Micron Technology, Inc. (MU) is a company that manufactures and markets DRAM and Flash memory products. Its has approximately 1.1B shares outstanding, trading recently at around $42 per share for a market cap of $46.2B. It has debt outstanding of $3.6B. Cash and marketable securities amount to $7.5B, resulting in an EV of $42.3B.
Micron’s manufacturing technologies are hi-tech. It uses hi-tech fabrication facilities ((fab)) to manufacture the silicon wafers on which the DRAM and Flash memory chips are produced. It uses very sophisticated testing and repair technologies to test these chips and sort out the good chips. These same manufacturing technologies are used by other silicon integrated circuit manufacturers. In order to continue to improve the cost, density and performance of its products, Micron has to continue to invest in R&D. Micron invested approximately 10.3% of sales in the latest quarter on R&D.
Despite the hi-tech glamour of its business, Micron exhibits all the characteristics of a company in a commodity business. As such, one should trade Micron as if one trades a commodity company, not a hi-tech company which has pricing power through product differentiation.
Memory Product is a commodity
A commodity company and its products exhibit the following characteristics: product uniformity, fungibility, global market, a large number of buyers and sellers, and price transparency. Micron and its products exhibit all these characteristics as discussed below.
Product uniformity: DRAM and Flash memory products conform to standards established by JEDEC. These standards define all required aspects of these chips, including features, functionality, ac and dc parametric values, packages and pin assignments. Conforming to these standards assures product uniformity across different manufacturers.
Fungibility: Because of the standards, a circuit board that has memories in its design can use the memory products from any supplier. In other words, the standards result in fungibility as well. The use of a product from any supplier needs to go through qualification. Once qualified, a customer can freely substitute memory products from one supplier with those from another supplier. In fact, most customers buy from at least 2 suppliers to maintain price negotiation leverage.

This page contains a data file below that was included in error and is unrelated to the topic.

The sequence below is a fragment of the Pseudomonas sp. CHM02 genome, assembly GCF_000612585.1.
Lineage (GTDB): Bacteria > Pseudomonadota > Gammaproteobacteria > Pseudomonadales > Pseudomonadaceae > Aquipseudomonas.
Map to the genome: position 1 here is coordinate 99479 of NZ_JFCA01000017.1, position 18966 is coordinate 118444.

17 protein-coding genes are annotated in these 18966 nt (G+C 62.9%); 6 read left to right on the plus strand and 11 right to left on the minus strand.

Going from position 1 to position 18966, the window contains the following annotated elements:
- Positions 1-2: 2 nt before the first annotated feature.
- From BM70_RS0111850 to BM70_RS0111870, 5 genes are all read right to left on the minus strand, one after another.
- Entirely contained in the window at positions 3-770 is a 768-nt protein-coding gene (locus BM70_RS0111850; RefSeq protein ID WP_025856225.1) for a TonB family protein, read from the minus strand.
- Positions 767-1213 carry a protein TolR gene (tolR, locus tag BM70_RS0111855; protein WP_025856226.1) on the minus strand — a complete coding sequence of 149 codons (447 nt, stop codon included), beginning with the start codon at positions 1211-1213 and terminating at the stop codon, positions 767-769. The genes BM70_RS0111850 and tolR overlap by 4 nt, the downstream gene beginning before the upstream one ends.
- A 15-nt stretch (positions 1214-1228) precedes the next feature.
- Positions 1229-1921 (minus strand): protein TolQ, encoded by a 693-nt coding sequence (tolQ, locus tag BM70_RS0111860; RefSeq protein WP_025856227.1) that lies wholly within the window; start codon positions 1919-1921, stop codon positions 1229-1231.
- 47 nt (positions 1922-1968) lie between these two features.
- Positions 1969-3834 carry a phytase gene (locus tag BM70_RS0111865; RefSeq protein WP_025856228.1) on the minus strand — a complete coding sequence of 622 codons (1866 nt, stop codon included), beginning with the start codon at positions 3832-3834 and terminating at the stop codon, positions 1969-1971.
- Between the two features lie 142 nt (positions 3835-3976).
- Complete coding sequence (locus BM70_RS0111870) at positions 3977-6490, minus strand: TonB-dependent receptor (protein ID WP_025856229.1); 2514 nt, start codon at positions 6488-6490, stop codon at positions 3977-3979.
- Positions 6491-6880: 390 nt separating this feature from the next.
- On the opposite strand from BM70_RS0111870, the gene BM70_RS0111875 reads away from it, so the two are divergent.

Global market: The trade in memory products happens in a global scale. Unlike other commodities such as fertilizers or iron ore, the value-to-weight ratio of memory products is high. Hence, shipping cost is not an issue at all. As a result, memory products are shipped around the world, from points of production to points of use. Air freight is usually used because of the high value-to-weight ratio.
A large number of buyers and sellers: For DRAM memories, there are three suppliers that own the bulk of the market share: Samsung, SK Hynix and Micron. For Flash memories, there are six that own the bulk of the market share: Samsung, Toshiba, Western Digital (WDC), Micron, SK Hynix and Intel (INTC). However, lurking in the background are Chinese DRAM and Flash suppliers. Even though they are currently selling their products only in China, their capacity is additive to the world-wide industry capacity. The Chinese suppliers are currently behind the major suppliers in terms of technology, production prowess and capacity, but they are investing multi-billion dollars to catch up and to add capacity. History tells us that they will become competitive and will disrupt the industry.
Price transparency: Benchmark prices of DRAM and Flash memories are tracked and published by services. Just like other commodities, the bulk of memory products are sold under contracts. However, these contracts are indexed to some benchmark prices and are renegotiated as the benchmarks rise and fall.
Micron earnings reflect cyclical nature of the commodity business